The commercialisation of temples in Bali

posted in: Bali, Reflexions, Temples | 0

I will admit that I am still unsure of how to treat this subject, yet I feel I need to at least say something on the issue. When I first arrived in Bali there were three issues I didn’t think I could get over : the chaotic driving conditions (I though I would die on my way to my guesthouse), the garbage littering beaches and fields (while I still think it’s a shame, I learned to overlook them) and the excruciating heat (well, excruciating from my point of view). Yet, I eventually did get over my shock, only to uncover another issue, one I didn’t think I could get over because it saddened me to the very core.


Bali, the country known as a little hidden paradise of spirituality seems to be selling its temples as cheap (or not so cheap) attractions to tourists. As a traveler, I was eager to set foot in the temples armed with my sari. I know my etiquette and I was ready to be polite, silent and reverent. Nothing quite prepared me for the amusement park feeling you get. – I was deeply shocked.

While I don’t exactly agree with charging entrance fees for foreigners, I can understand the practice. It didn’t stop there however, the biggest temples had souvenir shops and food stalls set up at the door. I could understand the sari shops, as saris are obligatory for women in Balinese temples, and it seemed appropriate to be selling them to tourists who didn’t know better and sought entrance into the temples. However, I wasn’t prepared for a full blown tourist market. I mentioned this to a Balinese, whose response was “What can you do, it’s a good way to make money and foreigners have a lot of money”.

I can’t say I know enough about the situation in Bali to judge. And in the grand scheme of things, tourist markets at temples doors can be excused. The problem is that it doesn’t stop there. The vendors are also inside, trying to sell their wares in the enclosure of the holy places. I can’t shake the feeling that this is insulting to the Balinese culture and holy places.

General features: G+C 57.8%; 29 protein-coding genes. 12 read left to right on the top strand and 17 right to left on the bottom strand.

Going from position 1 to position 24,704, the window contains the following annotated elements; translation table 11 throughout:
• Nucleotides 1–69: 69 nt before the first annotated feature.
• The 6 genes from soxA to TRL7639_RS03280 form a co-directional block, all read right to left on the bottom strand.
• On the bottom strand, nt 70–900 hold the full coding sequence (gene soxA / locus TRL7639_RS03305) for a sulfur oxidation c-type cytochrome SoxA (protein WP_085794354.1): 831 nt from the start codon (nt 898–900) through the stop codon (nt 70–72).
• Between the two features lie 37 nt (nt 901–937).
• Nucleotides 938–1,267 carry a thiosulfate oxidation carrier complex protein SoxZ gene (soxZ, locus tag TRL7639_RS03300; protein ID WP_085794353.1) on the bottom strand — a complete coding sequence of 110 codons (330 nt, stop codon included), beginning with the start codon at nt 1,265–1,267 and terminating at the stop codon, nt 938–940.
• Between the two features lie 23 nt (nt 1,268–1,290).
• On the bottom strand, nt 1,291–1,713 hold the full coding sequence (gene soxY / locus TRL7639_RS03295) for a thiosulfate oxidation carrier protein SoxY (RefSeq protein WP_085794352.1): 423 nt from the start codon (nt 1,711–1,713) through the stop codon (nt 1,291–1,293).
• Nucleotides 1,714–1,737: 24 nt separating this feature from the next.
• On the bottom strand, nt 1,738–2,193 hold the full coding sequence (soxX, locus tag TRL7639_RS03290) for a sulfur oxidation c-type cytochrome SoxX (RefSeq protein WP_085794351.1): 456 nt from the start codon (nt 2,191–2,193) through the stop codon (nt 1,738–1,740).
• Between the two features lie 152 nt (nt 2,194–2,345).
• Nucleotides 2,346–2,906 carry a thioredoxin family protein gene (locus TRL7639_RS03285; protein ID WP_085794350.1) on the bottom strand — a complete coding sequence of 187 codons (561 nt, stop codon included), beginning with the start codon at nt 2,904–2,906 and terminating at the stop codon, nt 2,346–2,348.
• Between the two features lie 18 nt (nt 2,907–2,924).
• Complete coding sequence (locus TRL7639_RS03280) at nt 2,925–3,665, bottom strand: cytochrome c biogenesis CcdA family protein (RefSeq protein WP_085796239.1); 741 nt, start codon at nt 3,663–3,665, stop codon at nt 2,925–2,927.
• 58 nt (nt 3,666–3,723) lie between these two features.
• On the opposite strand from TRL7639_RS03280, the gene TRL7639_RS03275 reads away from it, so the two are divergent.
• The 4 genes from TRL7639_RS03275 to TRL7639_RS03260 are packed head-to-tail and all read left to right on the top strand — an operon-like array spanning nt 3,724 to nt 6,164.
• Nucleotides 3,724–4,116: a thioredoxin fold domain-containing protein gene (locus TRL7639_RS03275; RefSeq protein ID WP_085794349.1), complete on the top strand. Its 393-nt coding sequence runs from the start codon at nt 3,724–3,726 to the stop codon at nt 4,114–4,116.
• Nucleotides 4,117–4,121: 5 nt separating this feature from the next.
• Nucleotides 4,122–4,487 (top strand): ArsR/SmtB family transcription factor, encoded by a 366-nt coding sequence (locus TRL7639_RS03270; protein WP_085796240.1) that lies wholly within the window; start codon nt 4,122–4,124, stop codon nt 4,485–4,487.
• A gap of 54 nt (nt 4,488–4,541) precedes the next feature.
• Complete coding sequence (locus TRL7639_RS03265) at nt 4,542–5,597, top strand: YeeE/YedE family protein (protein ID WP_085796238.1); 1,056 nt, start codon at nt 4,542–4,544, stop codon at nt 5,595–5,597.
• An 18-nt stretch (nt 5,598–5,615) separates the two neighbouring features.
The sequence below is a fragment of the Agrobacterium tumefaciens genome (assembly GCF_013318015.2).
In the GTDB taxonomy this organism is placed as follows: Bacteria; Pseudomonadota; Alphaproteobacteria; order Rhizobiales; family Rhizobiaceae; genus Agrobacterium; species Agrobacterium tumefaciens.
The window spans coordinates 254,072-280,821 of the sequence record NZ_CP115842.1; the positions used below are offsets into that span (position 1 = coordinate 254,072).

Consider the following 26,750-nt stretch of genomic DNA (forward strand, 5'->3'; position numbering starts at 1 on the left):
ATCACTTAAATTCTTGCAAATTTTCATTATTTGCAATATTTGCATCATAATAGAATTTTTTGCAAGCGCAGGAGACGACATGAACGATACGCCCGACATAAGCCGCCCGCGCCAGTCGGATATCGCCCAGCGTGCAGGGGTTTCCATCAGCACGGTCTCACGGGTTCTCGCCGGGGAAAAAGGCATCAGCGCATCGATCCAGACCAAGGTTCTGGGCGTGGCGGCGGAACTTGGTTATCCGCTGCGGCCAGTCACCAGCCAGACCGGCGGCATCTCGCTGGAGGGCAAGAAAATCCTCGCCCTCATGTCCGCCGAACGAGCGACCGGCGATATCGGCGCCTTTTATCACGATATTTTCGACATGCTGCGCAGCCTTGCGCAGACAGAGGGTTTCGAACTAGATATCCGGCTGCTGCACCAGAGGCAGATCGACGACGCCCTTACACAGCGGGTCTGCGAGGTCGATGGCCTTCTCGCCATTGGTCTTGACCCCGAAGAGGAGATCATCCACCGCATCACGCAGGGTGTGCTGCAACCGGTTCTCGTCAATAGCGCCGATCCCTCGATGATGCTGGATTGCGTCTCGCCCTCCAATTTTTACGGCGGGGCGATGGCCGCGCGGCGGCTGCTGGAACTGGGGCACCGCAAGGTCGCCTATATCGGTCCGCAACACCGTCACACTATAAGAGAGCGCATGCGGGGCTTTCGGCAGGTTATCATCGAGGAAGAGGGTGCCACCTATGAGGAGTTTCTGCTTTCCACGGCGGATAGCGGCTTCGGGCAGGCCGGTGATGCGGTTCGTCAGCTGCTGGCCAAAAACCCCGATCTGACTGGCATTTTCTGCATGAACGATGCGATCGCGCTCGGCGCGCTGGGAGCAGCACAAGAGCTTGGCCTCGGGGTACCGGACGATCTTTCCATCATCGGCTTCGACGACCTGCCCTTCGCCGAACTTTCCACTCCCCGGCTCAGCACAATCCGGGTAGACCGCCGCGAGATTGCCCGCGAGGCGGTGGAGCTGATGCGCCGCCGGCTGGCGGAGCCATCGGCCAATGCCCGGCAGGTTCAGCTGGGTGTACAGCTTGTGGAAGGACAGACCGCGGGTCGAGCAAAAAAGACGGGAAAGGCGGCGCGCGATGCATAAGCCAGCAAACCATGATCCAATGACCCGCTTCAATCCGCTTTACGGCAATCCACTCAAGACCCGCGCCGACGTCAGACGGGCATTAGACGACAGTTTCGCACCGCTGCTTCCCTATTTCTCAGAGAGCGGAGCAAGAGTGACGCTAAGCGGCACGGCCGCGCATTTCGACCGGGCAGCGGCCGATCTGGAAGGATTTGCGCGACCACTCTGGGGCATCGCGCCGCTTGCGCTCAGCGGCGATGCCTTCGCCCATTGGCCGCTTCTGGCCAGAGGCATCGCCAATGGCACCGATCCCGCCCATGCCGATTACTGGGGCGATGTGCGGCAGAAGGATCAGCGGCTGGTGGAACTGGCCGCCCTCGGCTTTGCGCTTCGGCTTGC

On another occasion, a priest came to talk to me. Our conversation lasted for a maximum of 15 minutes and had nothing I would consider enlightening. He didn’t mention the gods or the significance of different architectural designs. He didn’t go into the belief system at all. The only thing I learned was that the place had been newly renovated and that the black and white checkered flags represented balance. He then proceeded to ask me to pay him a guide fee of 20 American dollars and to be on my way. He literally pushed me out of the temple ground.

I was insulted and confused at the same time by this treatment. I’m not a religious person, but I’m still genuinely interested in religions. I can’t help, but ask what is this, a priest that doesn’t want to talk about religion?

I think this will be a problem as long as foreigners are seen as walking money. Some white person coming from the other side of the world, good for its money and nothing else. This might make it easy to think there can be no connection?

Yet, we are not so different. In fact, it seems at the very core we are all striving for the same things: security, health, a sense of belonging and happiness. If you look past our differences, we have a lot in common.

Tourism can be a great thing for the finances of a country, but when the finance aspect of it is all that is taken into consideration, it can become abusive. It can destroy cultural treasures. I wish that the Balinese population would realize that their temples are holy places before being tourist attractions – I say this both thinking of disrespectful tourists and opportunistic locals. I think greater protection should be enforced in temples to protect them against cultural desecration. Not one of the gorgeous Balinese temples deserves to be transformed in a thematic amusement park as a mean to boost local economy.

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